It was during the Bangalore literature Festival that I first heard of Bara. This book of U.R. AnanthaMurthy was discussed by a panel moderated by Chandan Gowda. Chandan Gowda indeed has translated this super short novella into English from Kannada. I had no idea what Bara was about during the panel discussion but what got me interested in it was the mention of a string of thoughts as experienced by the protagonist, an IAS officer of a drought stricken district. Sathisha, the protagonist looks at people standing in a queue for their evening meal in front of the gruel centre and thinks that – “Had I starved like these people, I would be holding an aluminium plate along with them and waiting my turn, depressed. It’s only because I’m not in the line that I’m able to see all the rows. And therefore, I’m able to think about hunger, drought, the waning of humanity and what I could do to alleviate them. Their eyes swollen and listless, no one notices the shriveled hands and legs and the parched tongues trying to moisten dry lips.” This was the part of the panel discussion I remembered clearly apart from Chandan Gowda’s meek moderation and Shiv Visvanathan’s confusingly different perspective which seemed different just for the sake of wanting to be different.
After all the adulation, when I finally picked the book, my first reaction was disappointment. I was disappointed not at the book or its subject, but the translation. I still wonder why was this translation hailed so much. Having attempted translations, I do understand how difficult is the job of the translator, especially in a completely rural set up like in Bara. Any translator must take care to carry the essence of the original script without destroying the literary indulgences of either language. When Chandan Gowda translated, “There was not even a crow in sight on the way”, probably a reader who speaks Dravidian language might understand the phrase and what it means. But the translator is translating for an audience who reads in English and they might not understand the actual thought behind such phrases. I feel literal translations in such places does injustice to both the languages. I have not read the earlier translation of Bara which appeared in the 1983 short story collection titled ‘The Sky and the Cat’. However, I had the chance to read a part of Susheela Punitha’s translation of U R AnanthaMurthy’s BharathiPura and I am pleased with the way she retained the native flavor of the book. And that is why I strongly believe that Chandan Gowda could have done better with Bara. Even in Chandan Gowda’s translation it does get better as you progress with the book, however the initial disappointment stays.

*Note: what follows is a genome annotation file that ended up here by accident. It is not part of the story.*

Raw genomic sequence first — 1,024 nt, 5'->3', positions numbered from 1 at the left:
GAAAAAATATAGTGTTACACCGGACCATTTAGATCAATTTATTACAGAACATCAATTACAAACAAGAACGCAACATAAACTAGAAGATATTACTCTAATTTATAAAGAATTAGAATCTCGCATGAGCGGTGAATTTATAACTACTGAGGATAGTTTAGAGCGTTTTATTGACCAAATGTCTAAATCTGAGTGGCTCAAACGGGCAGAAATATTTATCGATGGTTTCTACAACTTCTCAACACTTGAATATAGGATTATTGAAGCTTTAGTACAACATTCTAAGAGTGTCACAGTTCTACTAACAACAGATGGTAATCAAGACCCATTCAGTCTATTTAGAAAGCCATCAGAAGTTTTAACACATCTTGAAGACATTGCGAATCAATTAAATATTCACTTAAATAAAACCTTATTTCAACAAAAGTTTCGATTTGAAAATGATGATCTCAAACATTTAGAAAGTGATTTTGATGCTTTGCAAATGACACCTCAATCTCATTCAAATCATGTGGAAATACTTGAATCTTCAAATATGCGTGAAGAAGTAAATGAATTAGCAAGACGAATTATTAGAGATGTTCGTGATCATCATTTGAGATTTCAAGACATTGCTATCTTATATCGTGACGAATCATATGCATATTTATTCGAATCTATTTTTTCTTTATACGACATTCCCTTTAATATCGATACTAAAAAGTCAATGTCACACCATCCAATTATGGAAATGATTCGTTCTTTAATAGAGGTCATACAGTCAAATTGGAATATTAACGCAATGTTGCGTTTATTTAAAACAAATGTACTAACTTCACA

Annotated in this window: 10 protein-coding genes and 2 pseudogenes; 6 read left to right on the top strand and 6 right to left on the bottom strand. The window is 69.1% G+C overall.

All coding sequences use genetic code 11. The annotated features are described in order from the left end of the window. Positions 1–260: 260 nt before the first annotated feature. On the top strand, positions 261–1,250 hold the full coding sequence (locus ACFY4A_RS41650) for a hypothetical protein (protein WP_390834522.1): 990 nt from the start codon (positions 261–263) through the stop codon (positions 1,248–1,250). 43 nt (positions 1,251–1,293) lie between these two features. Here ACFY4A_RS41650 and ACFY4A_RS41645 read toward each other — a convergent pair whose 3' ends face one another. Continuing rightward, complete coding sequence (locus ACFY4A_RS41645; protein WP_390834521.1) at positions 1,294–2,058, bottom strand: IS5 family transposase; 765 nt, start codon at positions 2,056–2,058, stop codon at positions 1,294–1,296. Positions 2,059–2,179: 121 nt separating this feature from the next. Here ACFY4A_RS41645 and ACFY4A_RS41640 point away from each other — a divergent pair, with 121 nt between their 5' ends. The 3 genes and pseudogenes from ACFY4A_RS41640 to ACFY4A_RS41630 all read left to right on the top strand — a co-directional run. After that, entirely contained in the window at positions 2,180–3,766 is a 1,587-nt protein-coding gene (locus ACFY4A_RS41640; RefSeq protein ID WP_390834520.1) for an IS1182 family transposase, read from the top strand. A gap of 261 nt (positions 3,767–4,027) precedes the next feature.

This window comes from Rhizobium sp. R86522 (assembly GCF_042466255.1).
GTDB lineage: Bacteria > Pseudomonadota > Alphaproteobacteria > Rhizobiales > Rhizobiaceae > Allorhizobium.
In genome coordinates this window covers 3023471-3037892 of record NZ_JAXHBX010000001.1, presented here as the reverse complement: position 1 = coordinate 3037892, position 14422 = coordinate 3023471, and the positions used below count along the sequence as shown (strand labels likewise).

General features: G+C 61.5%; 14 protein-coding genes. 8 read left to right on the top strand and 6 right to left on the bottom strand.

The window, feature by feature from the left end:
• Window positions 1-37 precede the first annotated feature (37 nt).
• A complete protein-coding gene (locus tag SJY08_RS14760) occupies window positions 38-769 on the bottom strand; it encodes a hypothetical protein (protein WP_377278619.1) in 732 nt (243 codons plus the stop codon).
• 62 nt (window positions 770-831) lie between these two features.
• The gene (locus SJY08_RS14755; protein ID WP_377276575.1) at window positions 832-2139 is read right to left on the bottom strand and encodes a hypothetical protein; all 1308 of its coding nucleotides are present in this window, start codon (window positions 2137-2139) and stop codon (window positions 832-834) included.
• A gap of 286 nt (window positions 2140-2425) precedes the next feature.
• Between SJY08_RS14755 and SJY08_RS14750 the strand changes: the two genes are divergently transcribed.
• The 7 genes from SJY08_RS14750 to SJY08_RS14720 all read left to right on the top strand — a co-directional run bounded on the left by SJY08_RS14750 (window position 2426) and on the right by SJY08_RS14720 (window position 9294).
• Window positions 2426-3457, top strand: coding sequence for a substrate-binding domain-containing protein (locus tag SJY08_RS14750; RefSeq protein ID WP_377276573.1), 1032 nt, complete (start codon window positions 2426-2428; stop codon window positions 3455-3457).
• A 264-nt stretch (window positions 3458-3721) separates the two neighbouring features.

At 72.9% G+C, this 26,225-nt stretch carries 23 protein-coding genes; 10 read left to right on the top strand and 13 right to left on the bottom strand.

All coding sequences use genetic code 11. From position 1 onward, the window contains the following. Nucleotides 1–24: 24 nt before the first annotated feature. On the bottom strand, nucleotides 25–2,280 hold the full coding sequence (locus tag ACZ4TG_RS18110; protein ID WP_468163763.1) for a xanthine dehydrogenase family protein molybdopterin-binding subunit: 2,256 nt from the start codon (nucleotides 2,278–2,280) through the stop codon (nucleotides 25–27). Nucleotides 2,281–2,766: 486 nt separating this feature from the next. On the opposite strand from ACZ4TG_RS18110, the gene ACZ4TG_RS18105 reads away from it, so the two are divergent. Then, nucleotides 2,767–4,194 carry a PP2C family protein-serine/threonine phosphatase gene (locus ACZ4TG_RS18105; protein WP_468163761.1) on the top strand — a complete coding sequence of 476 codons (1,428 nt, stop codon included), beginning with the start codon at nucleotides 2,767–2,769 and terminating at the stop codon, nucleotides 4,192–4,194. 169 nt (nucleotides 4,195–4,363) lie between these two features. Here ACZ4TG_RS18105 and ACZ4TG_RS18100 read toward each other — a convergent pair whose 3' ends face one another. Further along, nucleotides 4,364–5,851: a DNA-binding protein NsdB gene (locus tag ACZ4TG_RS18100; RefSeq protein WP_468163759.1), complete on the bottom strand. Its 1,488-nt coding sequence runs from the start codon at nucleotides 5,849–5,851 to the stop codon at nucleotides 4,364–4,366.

Bara is a short read but it does make some impressive political observations in just a handful of pages. What surprises me the most is that this was written more than 30 years ago, yet the questions that the author raised then are still relevant. When he tells the protagonist, “Are you a bureaucrat? Are you a revolutionary? You delude yourself that you can be both”, doesn’t it remind you of the likes of Kiran Bedi, Arvind Kejriwal or Irom Sharmila? The author says the inspiration for the story came during the Emergency period and one can see how disappointed he was with the Communist Party of India for having supported Emergency by siding with Indira Gandhi. Probably his disappointment made him speak out this timeless truth about leftists in India – “The leftists of this country either exaggerate or believe that they can manipulate people and create a revolution”. Equally interesting is the justification he gives for Cow worship. Although the character through which he speaks for cow worship is rooted in religious bigotry, the argument he makes is better than any right-wing activist can ever make. He also establishes a counter argument by stating “Haven’t our lower castes eaten beef for thousands of years? “although he seemed to have forgotten to mention that there is also a certain level of bigotry in the act of beef-eating. Beef-eating is no longer about beef being the cheaply available source of meat. Today beef-eating is part of an identity that is considered opposing to the ideology of right-wing. Isn’t it sad that it has been over 30 years and we are still stuck at the same place despite all the development in science and technology. And these are just examples of relevance to recent times. One will find more of such instances of relevance in Bara .
There was something amiss about the book despite all this relevance. I found the answer to this in the later part of the book which also had an interview of the author with the translator. U.R. Anathamurthy says – “I was myself not happy with Bara because that was not how I wrote stories. I wrote much more ‘spontaneously’. Yes, spontaneity is the word I was looking for. By the time you finish the book you will realize that with every character starting from the Ajji who refuses water to Satisha to Bhimoji’s wife whose presence is barely felt, the author is trying to drive home one or other point. All his characters seemed to have been deliberately built in a way to establish or condemn certain social or political condition. This forceful characterization killed the free flow in the story. So in my opinion, Bara might be a very relevant political piece of work but it can’t be U.R. AnanthaMurthy’s best literary work. As unfortunate as it may sound, the book is being celebrated in literary circles not for its literary value but more for the author’s face value and its political worth.
I must say more than the story I enjoyed the translator’s Afterword and his interview with the author. All the hype from the literary critics who had nothing but praises for the book had set such high expectations from the book that I think make me more disappointed than I should be. After a bit of dispassionate retrospection, I think it is a good work but need to be read with a grain of salt.